Alibaba has fought back with a string of deals, including its offer last month to pay $1.13 billion for the 72% stake in Chinese online map company AutoNavi AMAP -0.19% that it didn’t already own and a $585.8 million investment last year for a 18% stake in Sina Weibo, the popular microblogging site majority-owned by Sina Corp. SINA -1.69% Weibounveiled plans Friday to sell $500 million of stock in the U.S.

Alibaba was founded in 1999 by Jack Ma, an English teacher in the eastern Chinese city of Hangzhou, when the Internet as a concept was still foreign to many Chinese businesses even though the dot-com bubble was taking the U.S. by storm. Mr. Ma and 17 other founding members launched Alibaba.com., a trading website that connects Chinese manufacturers with overseas clients. Shortly after eBay entered the Chinese market by buying a stake in a local e-commerce company, Alibaba launched Taobao in 2003 to enter a consumer e-commerce business, at a time when China’s Internet user population was growing rapidly.

 

About bambooinnovator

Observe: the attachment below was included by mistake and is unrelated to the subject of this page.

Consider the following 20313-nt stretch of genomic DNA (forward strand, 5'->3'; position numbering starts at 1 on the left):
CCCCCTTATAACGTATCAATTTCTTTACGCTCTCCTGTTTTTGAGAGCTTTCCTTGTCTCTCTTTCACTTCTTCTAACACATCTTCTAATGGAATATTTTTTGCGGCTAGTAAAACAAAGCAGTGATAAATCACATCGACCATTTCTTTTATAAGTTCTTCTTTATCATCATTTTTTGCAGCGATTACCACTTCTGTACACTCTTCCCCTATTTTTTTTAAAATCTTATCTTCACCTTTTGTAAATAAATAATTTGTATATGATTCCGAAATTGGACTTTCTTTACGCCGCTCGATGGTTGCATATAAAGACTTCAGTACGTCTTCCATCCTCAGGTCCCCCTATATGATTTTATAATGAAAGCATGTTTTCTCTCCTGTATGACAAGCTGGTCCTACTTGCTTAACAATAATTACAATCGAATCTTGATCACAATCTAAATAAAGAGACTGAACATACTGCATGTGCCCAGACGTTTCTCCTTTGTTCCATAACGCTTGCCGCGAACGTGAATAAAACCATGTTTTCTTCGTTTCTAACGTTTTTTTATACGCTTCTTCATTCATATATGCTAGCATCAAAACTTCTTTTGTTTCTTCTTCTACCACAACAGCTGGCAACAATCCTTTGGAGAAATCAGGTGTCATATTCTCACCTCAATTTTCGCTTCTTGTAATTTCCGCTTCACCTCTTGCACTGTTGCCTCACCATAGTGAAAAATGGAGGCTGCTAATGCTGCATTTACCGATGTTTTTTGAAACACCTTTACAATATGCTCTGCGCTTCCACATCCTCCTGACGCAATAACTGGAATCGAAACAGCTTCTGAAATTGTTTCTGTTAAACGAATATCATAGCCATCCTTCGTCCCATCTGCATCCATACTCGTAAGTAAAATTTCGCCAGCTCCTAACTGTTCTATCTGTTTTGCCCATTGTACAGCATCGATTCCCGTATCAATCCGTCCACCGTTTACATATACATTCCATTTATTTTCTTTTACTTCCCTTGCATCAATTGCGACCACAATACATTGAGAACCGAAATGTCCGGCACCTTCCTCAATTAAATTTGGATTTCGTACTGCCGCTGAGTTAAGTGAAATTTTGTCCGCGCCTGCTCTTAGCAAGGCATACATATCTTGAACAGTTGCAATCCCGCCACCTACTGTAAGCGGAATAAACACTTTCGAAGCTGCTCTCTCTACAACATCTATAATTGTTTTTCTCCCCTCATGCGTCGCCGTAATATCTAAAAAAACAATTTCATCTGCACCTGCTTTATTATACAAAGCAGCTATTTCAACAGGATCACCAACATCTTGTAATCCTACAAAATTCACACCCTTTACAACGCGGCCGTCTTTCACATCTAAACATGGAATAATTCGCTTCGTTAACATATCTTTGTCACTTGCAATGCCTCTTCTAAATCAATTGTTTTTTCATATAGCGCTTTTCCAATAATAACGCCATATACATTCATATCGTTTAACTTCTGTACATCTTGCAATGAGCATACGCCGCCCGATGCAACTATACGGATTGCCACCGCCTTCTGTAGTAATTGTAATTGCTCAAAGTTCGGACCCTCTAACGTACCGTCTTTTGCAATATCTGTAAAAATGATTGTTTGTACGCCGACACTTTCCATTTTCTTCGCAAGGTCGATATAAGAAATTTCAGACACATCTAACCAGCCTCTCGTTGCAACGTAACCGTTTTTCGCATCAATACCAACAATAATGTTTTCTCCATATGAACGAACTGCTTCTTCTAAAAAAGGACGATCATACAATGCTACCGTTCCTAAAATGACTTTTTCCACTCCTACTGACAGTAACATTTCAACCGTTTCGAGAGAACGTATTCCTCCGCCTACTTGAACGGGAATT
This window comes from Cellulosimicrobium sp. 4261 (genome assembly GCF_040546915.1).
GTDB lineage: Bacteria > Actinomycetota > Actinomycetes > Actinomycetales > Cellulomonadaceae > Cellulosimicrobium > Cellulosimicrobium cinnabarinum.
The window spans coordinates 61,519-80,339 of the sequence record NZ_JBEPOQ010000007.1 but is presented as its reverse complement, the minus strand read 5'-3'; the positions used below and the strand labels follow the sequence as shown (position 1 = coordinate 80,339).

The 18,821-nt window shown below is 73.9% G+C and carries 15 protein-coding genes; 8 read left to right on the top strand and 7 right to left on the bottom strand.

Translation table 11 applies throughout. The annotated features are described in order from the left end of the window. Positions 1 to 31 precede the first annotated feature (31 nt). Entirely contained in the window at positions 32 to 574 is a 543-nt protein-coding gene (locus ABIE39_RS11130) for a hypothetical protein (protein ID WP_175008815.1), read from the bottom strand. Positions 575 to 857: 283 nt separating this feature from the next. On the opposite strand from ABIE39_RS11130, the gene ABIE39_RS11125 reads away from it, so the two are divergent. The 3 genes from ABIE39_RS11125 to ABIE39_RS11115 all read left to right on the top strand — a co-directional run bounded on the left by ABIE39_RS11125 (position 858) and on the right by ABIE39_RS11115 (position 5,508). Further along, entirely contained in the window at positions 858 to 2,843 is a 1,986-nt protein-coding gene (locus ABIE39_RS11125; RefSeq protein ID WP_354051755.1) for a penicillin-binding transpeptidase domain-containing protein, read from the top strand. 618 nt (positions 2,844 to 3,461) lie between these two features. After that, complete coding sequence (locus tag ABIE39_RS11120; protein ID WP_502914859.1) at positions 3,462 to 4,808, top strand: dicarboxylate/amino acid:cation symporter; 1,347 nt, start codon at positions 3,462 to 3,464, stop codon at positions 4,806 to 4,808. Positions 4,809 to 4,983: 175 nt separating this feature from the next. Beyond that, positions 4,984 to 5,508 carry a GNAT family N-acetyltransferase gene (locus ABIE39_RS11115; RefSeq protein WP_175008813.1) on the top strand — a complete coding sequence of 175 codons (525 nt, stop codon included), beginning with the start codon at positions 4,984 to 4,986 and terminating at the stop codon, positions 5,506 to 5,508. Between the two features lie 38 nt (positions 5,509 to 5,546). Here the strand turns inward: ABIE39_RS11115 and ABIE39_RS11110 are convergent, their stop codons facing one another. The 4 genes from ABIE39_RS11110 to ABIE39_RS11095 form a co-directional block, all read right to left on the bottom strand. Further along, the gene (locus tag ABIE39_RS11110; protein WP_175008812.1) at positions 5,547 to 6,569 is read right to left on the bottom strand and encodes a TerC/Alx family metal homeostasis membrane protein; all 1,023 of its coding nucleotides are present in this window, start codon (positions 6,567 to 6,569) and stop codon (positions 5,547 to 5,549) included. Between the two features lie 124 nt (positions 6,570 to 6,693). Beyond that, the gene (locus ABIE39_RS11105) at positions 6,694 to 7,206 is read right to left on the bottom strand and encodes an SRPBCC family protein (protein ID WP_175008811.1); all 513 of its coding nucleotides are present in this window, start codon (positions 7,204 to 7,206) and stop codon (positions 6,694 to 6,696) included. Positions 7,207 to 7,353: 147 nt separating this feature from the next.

Kee Koon Boon (“KB”) is the co-founder and director of HERO Investment Management which provides specialized fund management and investment advisory services to the ARCHEA Asia HERO Innovators Fund (www.heroinnovator.com), the only Asian SMID-cap tech-focused fund in the industry. KB is an internationally featured investor rooted in the principles of value investing for over a decade as a fund manager and analyst in the Asian capital markets who started his career at a boutique hedge fund in Singapore where he was with the firm since 2002 and was also part of the core investment committee in significantly outperforming the index in the 10-year-plus-old flagship Asian fund. He was also the portfolio manager for Asia-Pacific equities at Korea’s largest mutual fund company. Prior to setting up the H.E.R.O. Innovators Fund, KB was the Chief Investment Officer & CEO of a Singapore Registered Fund Management Company (RFMC) where he is responsible for listed Asian equity investments. KB had taught accounting at the Singapore Management University (SMU) as a faculty member and also pioneered the 15-week course on Accounting Fraud in Asia as an official module at SMU. KB remains grateful and honored to be invited by Singapore’s financial regulator Monetary Authority of Singapore (MAS) to present to their top management team about implementing a world’s first fact-based forward-looking fraud detection framework to bring about benefits for the capital markets in Singapore and for the public and investment community. KB also served the community in sharing his insights in writing articles about value investing and corporate governance in the media that include Business Times, Straits Times, Jakarta Post, Manual of Ideas, Investopedia, TedXWallStreet. He had also presented in top investment, banking and finance conferences in America, Italy, Sydney, Cape Town, HK, China. He has trained CEOs, entrepreneurs, CFOs, management executives in business strategy & business model innovation in Singapore, HK and China.